11 December 2019
An address by the MW the Pro Grand Master Peter Lowndes
Brethren. If you look up, you will see one of the finest mosaics in London. It took Italian craftsmen 10 man-years to create and, like so much of our Craft, it is laden with symbols, allegory and meaning. But look more closely, especially in the South-West and you will see that all is not quite as it should be. Cracks have been appearing over the last few years. Tesserae have fallen, and the Grand Superintendent of Work’s brow has furrowed, but he informs me that you are not in immediate danger!
After extensive research, chemical analysis, ultrasounds, X-Rays, thermal studies, endoscopies, not to mention all manner of expert opinion, we are now able to confidently conclude that we have no idea why. We do know the many things that are not responsible for these cracks, and contrary to scurrilous rumour, hot air from this chair has nothing whatsoever to do with it, but pinning down the exact cause has proved elusive. Take a good look Brethren because in a few weeks’ time, it will be shrouded in scaffolding, and for the first time in nearly a hundred years, men, and probably women, will begin work on restoring it to its former splendour.
We recently heard from the Grand Superintendent of Works about his role within the organisation and some of the work being done by his team to ensure that not only this building, but all of our masonic halls up and down the country are up to scratch. A huge amount of work has been put into producing the Masonic Halls Guide, available in the members’ section of the UGLE website, to provide a ‘Best Practice’ guide to help Lodges and Provinces improve their Halls and meeting places, and how they are managed.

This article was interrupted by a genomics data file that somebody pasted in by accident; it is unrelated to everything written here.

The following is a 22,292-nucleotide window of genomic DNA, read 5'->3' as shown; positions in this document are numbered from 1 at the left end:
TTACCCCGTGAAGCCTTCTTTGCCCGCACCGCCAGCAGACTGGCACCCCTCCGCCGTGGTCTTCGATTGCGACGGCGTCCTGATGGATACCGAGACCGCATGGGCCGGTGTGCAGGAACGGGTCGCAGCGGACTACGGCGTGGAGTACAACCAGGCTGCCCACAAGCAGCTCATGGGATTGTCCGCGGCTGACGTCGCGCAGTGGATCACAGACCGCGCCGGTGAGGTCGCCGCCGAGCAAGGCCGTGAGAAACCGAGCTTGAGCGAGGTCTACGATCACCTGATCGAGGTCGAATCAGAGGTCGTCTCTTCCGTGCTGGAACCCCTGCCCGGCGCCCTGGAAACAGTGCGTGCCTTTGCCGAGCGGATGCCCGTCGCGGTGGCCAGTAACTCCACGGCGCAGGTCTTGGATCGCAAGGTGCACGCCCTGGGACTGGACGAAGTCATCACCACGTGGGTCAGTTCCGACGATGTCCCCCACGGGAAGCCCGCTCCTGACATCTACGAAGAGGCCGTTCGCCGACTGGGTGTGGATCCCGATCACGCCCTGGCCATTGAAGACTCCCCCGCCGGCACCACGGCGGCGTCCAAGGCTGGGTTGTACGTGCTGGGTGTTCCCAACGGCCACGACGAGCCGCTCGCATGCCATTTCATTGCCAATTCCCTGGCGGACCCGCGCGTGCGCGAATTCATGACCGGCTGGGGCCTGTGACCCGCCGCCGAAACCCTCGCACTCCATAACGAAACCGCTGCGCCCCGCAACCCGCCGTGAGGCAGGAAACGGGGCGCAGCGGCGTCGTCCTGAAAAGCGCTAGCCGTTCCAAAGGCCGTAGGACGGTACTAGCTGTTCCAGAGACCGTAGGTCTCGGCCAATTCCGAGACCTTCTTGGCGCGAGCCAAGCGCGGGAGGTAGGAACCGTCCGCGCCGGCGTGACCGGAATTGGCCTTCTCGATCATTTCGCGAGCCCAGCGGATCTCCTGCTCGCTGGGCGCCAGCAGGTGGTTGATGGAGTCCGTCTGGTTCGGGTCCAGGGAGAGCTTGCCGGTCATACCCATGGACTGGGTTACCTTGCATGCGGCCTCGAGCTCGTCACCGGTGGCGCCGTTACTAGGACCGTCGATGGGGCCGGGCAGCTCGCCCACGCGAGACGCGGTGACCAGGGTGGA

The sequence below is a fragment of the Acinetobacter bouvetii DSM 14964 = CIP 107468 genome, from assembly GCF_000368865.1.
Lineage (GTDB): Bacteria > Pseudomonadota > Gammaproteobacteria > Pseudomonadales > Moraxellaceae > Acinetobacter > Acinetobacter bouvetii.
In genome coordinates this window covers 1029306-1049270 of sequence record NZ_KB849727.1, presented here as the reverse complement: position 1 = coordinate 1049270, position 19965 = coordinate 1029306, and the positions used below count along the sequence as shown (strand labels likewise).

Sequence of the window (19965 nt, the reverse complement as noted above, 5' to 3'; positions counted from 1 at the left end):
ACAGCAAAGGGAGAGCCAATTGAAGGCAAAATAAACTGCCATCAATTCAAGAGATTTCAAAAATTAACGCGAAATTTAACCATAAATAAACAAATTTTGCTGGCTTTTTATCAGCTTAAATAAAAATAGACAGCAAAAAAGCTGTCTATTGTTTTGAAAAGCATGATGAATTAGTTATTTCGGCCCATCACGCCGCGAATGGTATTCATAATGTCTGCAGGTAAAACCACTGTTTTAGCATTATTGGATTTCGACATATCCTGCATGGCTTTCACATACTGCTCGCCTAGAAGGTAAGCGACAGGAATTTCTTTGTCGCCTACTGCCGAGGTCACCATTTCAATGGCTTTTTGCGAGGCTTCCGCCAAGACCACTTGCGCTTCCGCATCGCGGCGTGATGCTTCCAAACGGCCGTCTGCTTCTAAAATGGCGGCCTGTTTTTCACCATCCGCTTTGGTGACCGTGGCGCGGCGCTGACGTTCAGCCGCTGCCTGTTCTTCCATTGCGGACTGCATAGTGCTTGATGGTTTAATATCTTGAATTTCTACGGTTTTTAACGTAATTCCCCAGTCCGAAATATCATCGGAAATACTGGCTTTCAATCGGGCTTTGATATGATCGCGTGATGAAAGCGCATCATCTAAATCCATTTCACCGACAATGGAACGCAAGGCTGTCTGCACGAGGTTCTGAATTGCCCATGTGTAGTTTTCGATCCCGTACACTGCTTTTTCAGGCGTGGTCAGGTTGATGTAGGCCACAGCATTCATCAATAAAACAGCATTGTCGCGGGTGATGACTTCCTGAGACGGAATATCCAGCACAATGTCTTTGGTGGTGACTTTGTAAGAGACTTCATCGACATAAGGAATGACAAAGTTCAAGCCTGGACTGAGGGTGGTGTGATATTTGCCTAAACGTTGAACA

I was recently told of a Lodge in Cambridgeshire (Stone Cross) which has transformed its own hall from a rather dingy affair to something the whole community can be proud of. Members, under the guidance of more expert Craftsmen – also members of that Lodge – have spent weekends, and time over consecutive summers to transform it into a venue that they can all look forward to using – and it has made a huge difference to the first impressions and attendance of new members.
As we actively seek out new members to join us, we should ensure that we are examining what it is that we would expect them to find – not just in the physical spaces we occupy, but in our Lodges too.
Many of us find a great deal of fulfilment in volunteering and giving of our time for the benefit of the community at large. We will shortly be sending out a survey to estimate just how great an impact we, as Freemasons have within our local communities – our last estimate was that our members contribute over 5 million hours volunteering for worthy causes.
We must be unique as an organisation in that we have premises embedded in almost every community in the Country. Just as we draw our members from all walks of life and all backgrounds, so our halls are found in village and cities, in areas rich and poor. Over the next few months, the Communications Working Party of the Board, made up of Provincial Grand Masters from each region of the country, will be looking at what we might do to raise our profile by putting these to better use – not only for ourselves, but also for those communities from which we are drawn. What does your Hall say about you, and the wider organisation, to a person seeing it for the first time and, indeed, to that potential new member, or that member of public giving blood, being screened, or just looking around?
Many of our Halls are both precious and beautiful; some, cracking a little around the edges and in need of loving care. But I’m sure, Brethren, we all feel like that at times. Let us remember that we are custodians not just of the Craft and its heritage and traditions, but also those meeting places which have, for generations, inspired our members.
I wish you and your families a very Happy Christmas period and I look forward to seeing you again in the New Year.